Cool, Efficient, Mag-lite

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Introduction: Cool, Efficient, Mag-lite

Replace the bulb in a 2xAA mag-lite with a bright white led. A cool burning led will give you longer battery life and won't burn your face off.

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Step 1: Collect the Parts

You'll need a 3.2 volt LED -- I think most bright white LEDs qualify. A ruler or caliper. An old, beat-up mag-lite, the kind that takes 2 AA batteries. Some wire cutters. A low speed or variable speed drill and 1/4" bit (not pictured). A small vice or pair of adjustable, locking (vice-grip style) pliers will come in handy (not pictured).

Step 2: Disassemble the Head of the Flashlight

My old mag-lite was already missing the bulb. Unscrew the front part of the head to gain access to the parabolic mirror.

Step 3: Drill Out the Hole in the Plastic Mirror

Place the plastic mirror carefully in a vice, hold it with a pair of slip-joint or vice-grip pliers... or if you have the hands of an oil-rig worker, with your fingers. Slowly drill out the center hole of the mirror with a 1/4" drill bit. This will allow the mirror to fit over the LED.

Step 4: Trim the LED Leads

Trim the LED leads to 1cm, .4 inches, or 3/8". You could probably go a little shorter to put the LED closer to the focus of the mirror, but this spreads out the beam the way I wanted it.

Step 5: Discard Mag-lite Bulb and Install LED

Wiggle the LED around until you can insert the leads into the two small holes that used to hold the mag-lite bulb leads. The LED should light up if the batteries are installed. If not, flip the LED around. Remember, this model of mag-lite is turned on by unscrewing the head of the flashlight.

Step 6: Screw the Head Back on the Flashlight

All done!

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    74 Discussions

    0
    botronics
    botronics

    7 years ago on Step 5

    The only rechargeable 1.5 batteries are the rechargeable alkaline type. Nicad and NiMH are 1.2 volts (1.37v hot off the charger) and never 1.5 volts. If you have a rechargeable Nicad or NiMH marked "1.5v" show me a photo. I don't like the rechargeable alkaline because they leak.

    0
    COMMODORE64
    COMMODORE64

    Reply 7 years ago on Step 5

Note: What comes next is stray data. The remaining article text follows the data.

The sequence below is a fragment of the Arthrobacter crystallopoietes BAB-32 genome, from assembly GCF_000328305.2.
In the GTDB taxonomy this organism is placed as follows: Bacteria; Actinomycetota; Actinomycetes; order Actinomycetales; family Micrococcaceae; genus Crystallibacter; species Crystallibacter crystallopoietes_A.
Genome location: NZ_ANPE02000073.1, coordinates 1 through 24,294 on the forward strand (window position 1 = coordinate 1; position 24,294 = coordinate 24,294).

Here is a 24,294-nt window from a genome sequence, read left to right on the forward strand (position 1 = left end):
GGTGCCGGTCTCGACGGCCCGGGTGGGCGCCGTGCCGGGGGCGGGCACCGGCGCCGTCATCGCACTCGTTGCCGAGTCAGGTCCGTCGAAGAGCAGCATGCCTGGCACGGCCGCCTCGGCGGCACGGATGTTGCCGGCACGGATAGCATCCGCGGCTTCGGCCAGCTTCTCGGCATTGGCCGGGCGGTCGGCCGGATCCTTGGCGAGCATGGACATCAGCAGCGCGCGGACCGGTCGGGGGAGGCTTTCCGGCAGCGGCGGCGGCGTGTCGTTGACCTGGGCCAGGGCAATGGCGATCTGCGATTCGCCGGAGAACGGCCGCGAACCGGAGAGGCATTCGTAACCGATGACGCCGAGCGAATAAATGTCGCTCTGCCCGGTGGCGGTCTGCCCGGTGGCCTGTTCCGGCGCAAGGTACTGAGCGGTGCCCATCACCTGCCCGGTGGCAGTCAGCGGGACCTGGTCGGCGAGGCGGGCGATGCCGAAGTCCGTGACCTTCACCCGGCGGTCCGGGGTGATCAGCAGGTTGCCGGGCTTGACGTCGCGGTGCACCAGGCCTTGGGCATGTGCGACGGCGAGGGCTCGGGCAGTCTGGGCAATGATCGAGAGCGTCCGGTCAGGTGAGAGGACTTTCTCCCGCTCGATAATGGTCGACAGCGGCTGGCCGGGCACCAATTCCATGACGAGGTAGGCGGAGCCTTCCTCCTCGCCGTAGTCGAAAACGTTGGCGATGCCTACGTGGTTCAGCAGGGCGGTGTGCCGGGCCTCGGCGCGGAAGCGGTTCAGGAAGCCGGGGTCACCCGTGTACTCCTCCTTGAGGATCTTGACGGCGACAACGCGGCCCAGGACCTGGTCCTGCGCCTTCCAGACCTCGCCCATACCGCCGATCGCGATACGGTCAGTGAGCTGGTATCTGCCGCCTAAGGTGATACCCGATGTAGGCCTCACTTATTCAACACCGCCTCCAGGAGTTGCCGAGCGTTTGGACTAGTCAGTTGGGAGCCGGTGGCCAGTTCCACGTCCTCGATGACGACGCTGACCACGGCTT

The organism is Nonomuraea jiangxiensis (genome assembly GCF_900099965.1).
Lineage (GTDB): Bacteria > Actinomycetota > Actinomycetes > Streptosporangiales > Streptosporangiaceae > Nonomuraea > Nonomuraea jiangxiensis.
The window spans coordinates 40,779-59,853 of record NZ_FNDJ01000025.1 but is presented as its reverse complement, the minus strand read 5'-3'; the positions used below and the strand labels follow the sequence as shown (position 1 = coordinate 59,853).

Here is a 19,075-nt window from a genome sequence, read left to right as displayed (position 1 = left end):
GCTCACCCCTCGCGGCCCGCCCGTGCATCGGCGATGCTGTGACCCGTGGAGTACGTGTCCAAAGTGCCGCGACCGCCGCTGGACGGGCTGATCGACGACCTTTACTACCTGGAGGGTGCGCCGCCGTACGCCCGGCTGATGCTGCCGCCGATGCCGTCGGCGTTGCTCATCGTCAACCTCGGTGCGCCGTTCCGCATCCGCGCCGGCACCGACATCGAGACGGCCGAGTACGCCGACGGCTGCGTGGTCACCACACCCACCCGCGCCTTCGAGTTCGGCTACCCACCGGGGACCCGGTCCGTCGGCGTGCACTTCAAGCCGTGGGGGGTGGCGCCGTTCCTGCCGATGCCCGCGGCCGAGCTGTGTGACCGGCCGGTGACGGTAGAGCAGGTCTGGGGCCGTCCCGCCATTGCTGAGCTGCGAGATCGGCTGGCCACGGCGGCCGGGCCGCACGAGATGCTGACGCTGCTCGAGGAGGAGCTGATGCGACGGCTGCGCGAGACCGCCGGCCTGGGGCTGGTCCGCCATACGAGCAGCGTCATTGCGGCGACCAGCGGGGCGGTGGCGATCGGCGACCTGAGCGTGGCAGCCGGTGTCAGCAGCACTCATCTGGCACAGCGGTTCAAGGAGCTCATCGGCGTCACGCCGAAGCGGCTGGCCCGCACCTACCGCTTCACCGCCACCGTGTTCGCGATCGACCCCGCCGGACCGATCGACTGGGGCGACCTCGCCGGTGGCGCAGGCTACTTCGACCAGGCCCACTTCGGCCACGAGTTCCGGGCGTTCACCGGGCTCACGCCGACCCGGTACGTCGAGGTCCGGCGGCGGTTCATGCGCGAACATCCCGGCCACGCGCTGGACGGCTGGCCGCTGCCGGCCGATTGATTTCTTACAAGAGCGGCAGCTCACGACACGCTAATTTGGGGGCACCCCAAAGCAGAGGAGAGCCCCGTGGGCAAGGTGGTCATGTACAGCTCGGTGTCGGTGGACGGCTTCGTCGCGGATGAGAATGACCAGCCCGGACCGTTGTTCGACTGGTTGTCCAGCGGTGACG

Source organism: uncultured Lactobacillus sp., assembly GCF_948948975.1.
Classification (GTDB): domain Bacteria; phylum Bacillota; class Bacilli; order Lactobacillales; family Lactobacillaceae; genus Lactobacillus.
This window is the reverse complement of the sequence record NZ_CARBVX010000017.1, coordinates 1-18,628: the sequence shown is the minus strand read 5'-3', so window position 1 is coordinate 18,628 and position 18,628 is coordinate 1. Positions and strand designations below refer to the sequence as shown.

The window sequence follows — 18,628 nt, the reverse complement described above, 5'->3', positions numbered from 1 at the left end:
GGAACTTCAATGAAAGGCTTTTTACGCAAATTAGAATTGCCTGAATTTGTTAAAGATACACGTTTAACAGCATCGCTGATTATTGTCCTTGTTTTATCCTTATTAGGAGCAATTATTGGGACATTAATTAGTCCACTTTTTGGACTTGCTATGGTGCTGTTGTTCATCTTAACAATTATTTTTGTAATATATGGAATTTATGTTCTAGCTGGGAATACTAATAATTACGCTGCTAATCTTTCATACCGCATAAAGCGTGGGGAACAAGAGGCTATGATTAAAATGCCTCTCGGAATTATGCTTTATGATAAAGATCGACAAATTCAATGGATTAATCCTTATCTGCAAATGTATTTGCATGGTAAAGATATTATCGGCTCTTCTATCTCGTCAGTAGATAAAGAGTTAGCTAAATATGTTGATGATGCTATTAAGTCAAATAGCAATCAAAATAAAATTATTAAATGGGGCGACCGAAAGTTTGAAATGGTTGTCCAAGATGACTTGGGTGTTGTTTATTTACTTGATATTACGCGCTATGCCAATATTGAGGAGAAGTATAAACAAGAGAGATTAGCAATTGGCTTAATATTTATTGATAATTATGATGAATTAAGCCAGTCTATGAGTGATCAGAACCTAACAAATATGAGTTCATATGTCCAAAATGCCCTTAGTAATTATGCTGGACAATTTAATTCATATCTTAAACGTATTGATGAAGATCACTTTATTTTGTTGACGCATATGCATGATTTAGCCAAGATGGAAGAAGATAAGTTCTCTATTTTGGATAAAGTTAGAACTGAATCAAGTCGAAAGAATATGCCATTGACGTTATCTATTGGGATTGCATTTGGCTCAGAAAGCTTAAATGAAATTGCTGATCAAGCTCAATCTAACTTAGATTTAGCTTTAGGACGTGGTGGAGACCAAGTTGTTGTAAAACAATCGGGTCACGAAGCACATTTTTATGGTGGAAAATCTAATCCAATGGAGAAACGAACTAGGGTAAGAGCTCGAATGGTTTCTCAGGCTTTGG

that comment was retarded made at 4 years ago and we all knows im wrong about rechargable 1.5vs

    come on shut your yap and move on!

    0
    botronics
    botronics

    13 years ago on Step 5

    No current limiting resistor? How long has it been burning? Does it work with rechargables?

    0
    COMMODORE64
    COMMODORE64

    Reply 12 years ago on Step 5

    It says 2AA battery equal as 3V, and this LED is 3.2V, so nothing is bad. And yes, rechargable works too, because they works as 1.5V each.

    0
    PerfectPantaloons
    PerfectPantaloons

    Reply 9 years ago on Step 5

    every AA battery i have ever used was 1.5 V...

    0
    JamesRPatrick
    JamesRPatrick

    Reply 9 years ago on Step 5

    Rechargeable batteries are only generally 1.2V unless they say otherwise.

    0
    PerfectPantaloons
    PerfectPantaloons

    Reply 9 years ago on Step 5

    i don't know i'm looking at my collection of batteries... (and i have a TON of AA's) and they all say that they are 1.5.... including the rechargeable ones.... what brand are you talking about???

    0
    ttaylor10
    ttaylor10

    Reply 7 years ago on Step 5

    All my rechargable AA's say 1.2 V
    Just my 2 cents.. Where did you get rechargables that are 1.5?

    0
    JamesRPatrick
    JamesRPatrick

    Reply 9 years ago on Step 5

    Rayovac, Radioshack, Sanyo, and a couple more generic Chinese brands that I have. If yours are newer and 1.5V, that's great, more compatability. But as of a few years ago when I bought my last ones, the standard seems to be 1.2V for rechargeable AA's.

    0
    PerfectPantaloons
    PerfectPantaloons

    Reply 9 years ago on Step 5

    hmmm well then this is all news to me... this will be very helpful to me and my projects.... Thanks for the info 

    0
    COMMODORE64
    COMMODORE64

    Reply 11 years ago on Introduction

    Sorry, You are right. Thanks for the correction.

    0
    severepb
    severepb

    Reply 9 years ago on Introduction

    actually, 2 AA batteries brand new are about 1.6 to 1.7 v.

    0
    Prometheus
    Prometheus

    13 years ago on Step 6

    light output might actually be greater than the maglite bulb, depends on the led's mcd. If you find a "superbrite: white, the LED will make a laughingstock of the old bulb. Alternative to drilling out the focus (reflector), you can find the same ratings for ini's and sub-mini's that will fit without any modification except to the LED lead length. You will know a superbrite if it's hard to tolerate it shining directly into your eye, and perhaps leaves a bit of retinal burn.

    0
    phenoptix
    phenoptix

    Reply 13 years ago on Step 6

    That's not the best way to test LEDs!!

    0
    Pwag
    Pwag

    Reply 8 years ago on Introduction

    These guys are right, use someone else's eyes.

    0
    phenoptix
    phenoptix

    Reply 8 years ago on Introduction

    6 years for a reply to that comment Pwag! But it was worth it!!!

    0
    Pwag
    Pwag

    Reply 8 years ago on Introduction

    Ha! The internet is full of surprises some times!

    0
    Eirinn
    Eirinn

    Reply 11 years ago on Introduction

    Pointing superbrite LEDs at your eyes can cause retina damage it's a very bad way to do it :)

    0
    Guardians38
    Guardians38

    10 years ago on Introduction

    I have GOT to make this... im going to buy a flash light just for this =)